EIA professionals will need to practice horizon scanning to identfy possible scenarios for clients.
The study of the future, through foresight studies or horizon scanning, for example, involves examining historic trends and data to produce forecasts and projections. Both the public and private sectors use such data for strategic planning, research, policy development and long-term planning.
Take the Future Energy Scenarios from the National Grid, which show how the energy landscape may look in 2050. Industry and the government will use the different scenarios to develop plans and policies. What does this have to do with environmental impact assessment? Quite a lot. EIA itself is a form of foresight study: practitioners study historic data, predict scenarios of what might happen if a particular development is built, and recommend interventions – either design changes or mitigation measures.
The uncertainty around Brexit and the future of environmental regulations requires EIA practitioners to use horizon scanning to identify potential scenarios on behalf of clients. What will happen with the implementation of the new EIA Directive? Will the existing laws be repealed, re-written or removed entirely? These are all different scenarios. Practitioners have the option to develop contingency plans to adapt to whatever the future brings or they can work actively to encourage particular scenarios to become reality.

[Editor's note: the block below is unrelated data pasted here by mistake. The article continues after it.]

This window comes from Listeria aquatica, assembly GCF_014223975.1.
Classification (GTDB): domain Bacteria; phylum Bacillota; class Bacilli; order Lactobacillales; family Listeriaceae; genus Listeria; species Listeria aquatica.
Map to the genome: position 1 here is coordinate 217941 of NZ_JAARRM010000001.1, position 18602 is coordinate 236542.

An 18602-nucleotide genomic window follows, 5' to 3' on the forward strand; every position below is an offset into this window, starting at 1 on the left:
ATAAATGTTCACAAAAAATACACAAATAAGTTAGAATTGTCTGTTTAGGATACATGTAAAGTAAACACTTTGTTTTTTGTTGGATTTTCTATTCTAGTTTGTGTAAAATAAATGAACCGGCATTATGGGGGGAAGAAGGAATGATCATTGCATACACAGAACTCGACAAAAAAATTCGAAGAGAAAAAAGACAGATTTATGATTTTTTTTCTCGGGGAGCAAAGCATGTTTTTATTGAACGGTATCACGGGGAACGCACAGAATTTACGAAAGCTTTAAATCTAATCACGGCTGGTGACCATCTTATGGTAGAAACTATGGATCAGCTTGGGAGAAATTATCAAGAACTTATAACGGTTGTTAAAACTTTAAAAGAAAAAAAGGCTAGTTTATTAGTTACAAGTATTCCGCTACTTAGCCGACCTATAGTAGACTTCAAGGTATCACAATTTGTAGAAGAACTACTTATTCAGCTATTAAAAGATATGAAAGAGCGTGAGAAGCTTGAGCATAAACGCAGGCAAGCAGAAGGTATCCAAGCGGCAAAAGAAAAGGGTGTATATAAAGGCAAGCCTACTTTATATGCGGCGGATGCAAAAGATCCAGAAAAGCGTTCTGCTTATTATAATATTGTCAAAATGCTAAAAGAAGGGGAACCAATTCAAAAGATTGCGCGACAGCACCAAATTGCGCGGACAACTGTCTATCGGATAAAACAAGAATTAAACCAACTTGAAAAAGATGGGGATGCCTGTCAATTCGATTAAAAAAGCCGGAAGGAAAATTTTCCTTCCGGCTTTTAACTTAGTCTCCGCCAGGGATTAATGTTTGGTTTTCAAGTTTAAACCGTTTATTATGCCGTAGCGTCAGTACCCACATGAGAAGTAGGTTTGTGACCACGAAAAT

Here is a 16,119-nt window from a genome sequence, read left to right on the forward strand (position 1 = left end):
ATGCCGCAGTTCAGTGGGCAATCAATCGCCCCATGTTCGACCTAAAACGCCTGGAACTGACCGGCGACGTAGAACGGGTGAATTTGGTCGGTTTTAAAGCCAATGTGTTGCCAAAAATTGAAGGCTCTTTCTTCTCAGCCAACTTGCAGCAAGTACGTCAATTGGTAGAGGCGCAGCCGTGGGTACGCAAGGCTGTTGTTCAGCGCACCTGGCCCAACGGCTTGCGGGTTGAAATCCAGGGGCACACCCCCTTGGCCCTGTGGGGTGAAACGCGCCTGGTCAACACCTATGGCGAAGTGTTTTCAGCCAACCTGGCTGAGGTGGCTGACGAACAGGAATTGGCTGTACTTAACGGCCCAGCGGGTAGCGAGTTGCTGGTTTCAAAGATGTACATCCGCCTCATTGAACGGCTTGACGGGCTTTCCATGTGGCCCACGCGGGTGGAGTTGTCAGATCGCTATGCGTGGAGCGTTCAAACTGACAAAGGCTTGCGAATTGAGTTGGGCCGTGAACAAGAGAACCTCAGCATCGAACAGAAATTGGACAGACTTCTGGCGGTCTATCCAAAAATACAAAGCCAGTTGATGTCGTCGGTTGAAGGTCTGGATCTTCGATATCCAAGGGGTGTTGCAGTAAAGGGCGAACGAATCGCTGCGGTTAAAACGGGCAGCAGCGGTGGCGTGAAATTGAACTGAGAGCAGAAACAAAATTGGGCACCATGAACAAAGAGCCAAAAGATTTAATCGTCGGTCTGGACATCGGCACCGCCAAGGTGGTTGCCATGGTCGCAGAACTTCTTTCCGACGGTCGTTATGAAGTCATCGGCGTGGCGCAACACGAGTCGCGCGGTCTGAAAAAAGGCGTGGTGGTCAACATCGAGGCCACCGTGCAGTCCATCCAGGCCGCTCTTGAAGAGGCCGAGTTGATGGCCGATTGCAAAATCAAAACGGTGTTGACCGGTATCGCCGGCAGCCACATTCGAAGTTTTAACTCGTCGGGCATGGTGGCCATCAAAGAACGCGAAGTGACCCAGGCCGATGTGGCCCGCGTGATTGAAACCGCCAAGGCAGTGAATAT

The future is uncertain, but not fixed. We can influence the direction of the future by applying mitigation measures to increase the likelihood of a favourable outcome. We are used to doing this at the project level in EIA; now we need to take the same approach to developing design modifications to environmental and planning policy in the UK to ensure the eventual scenario does not result in a significant adverse impact on society and the environment.